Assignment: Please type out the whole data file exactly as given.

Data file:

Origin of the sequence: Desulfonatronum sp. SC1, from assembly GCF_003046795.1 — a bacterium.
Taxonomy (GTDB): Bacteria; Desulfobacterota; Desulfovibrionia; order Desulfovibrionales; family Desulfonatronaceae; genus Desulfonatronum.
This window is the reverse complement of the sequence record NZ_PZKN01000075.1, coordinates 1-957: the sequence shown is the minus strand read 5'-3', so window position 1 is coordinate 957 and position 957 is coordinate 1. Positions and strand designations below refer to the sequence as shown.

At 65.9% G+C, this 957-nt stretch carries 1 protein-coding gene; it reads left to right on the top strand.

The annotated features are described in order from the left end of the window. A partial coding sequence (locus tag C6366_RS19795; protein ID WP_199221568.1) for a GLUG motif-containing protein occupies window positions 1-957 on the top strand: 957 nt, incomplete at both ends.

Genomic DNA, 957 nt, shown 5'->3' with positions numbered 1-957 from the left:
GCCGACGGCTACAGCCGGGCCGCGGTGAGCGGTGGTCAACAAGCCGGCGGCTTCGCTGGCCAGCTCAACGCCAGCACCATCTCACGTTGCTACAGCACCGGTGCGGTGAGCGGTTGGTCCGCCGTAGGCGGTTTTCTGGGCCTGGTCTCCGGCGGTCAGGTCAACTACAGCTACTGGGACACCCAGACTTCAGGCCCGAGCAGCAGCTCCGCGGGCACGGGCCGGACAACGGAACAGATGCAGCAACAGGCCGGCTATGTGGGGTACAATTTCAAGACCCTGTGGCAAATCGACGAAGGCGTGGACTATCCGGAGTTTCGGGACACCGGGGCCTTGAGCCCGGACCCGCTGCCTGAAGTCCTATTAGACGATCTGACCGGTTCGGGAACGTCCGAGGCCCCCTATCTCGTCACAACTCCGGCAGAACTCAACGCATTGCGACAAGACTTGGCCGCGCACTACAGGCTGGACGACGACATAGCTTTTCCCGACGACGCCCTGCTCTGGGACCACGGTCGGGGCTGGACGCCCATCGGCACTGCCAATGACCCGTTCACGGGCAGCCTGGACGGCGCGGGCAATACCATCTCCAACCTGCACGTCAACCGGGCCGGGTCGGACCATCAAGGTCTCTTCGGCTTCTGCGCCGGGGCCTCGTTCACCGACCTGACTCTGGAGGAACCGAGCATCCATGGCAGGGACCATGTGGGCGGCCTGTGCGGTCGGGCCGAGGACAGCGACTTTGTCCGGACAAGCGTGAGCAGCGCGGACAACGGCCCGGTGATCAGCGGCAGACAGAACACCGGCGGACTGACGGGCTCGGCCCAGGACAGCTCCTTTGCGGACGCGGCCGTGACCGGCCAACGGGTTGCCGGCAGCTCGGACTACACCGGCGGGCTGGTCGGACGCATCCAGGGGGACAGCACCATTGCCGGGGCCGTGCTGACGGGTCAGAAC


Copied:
Origin of the sequence: Desulfonatronum sp. SC1, from assembly GCF_003046795.1 — a bacterium.
Taxonomy (GTDB): Bacteria; Desulfobacterota; Desulfovibrionia; order Desulfovibrionales; family Desulfonatronaceae; genus Desulfonatronum.
This window is the reverse complement of the sequence record NZ_PZKN01000075.1, coordinates 1-957: the sequence shown is the minus strand read 5'-3', so window position 1 is coordinate 957 and position 957 is coordinate 1. Positions and strand designations below refer to the sequence as shown.

At 65.9% G+C, this 957-nt stretch carries 1 protein-coding gene; it reads left to right on the top strand.

The annotated features are described in order from the left end of the window. A partial coding sequence (locus tag C6366_RS19795; protein ID WP_199221568.1) for a GLUG motif-containing protein occupies window positions 1-957 on the top strand: 957 nt, incomplete at both ends.

Genomic DNA, 957 nt, shown 5'->3' with positions numbered 1-957 from the left:
GCCGACGGCTACAGCCGGGCCGCGGTGAGCGGTGGTCAACAAGCCGGCGGCTTCGCTGGCCAGCTCAACGCCAGCACCATCTCACGTTGCTACAGCACCGGTGCGGTGAGCGGTTGGTCCGCCGTAGGCGGTTTTCTGGGCCTGGTCTCCGGCGGTCAGGTCAACTACAGCTACTGGGACACCCAGACTTCAGGCCCGAGCAGCAGCTCCGCGGGCACGGGCCGGACAACGGAACAGATGCAGCAACAGGCCGGCTATGTGGGGTACAATTTCAAGACCCTGTGGCAAATCGACGAAGGCGTGGACTATCCGGAGTTTCGGGACACCGGGGCCTTGAGCCCGGACCCGCTGCCTGAAGTCCTATTAGACGATCTGACCGGTTCGGGAACGTCCGAGGCCCCCTATCTCGTCACAACTCCGGCAGAACTCAACGCATTGCGACAAGACTTGGCCGCGCACTACAGGCTGGACGACGACATAGCTTTTCCCGACGACGCCCTGCTCTGGGACCACGGTCGGGGCTGGACGCCCATCGGCACTGCCAATGACCCGTTCACGGGCAGCCTGGACGGCGCGGGCAATACCATCTCCAACCTGCACGTCAACCGGGCCGGGTCGGACCATCAAGGTCTCTTCGGCTTCTGCGCCGGGGCCTCGTTCACCGACCTGACTCTGGAGGAACCGAGCATCCATGGCAGGGACCATGTGGGCGGCCTGTGCGGTCGGGCCGAGGACAGCGACTTTGTCCGGACAAGCGTGAGCAGCGCGGACAACGGCCCGGTGATCAGCGGCAGACAGAACACCGGCGGACTGACGGGCTCGGCCCAGGACAGCTCCTTTGCGGACGCGGCCGTGACCGGCCAACGGGTTGCCGGCAGCTCGGACTACACCGGCGGGCTGGTCGGACGCATCCAGGGGGACAGCACCATTGCCGGGGCCGTGCTGACGGGTCAGAAC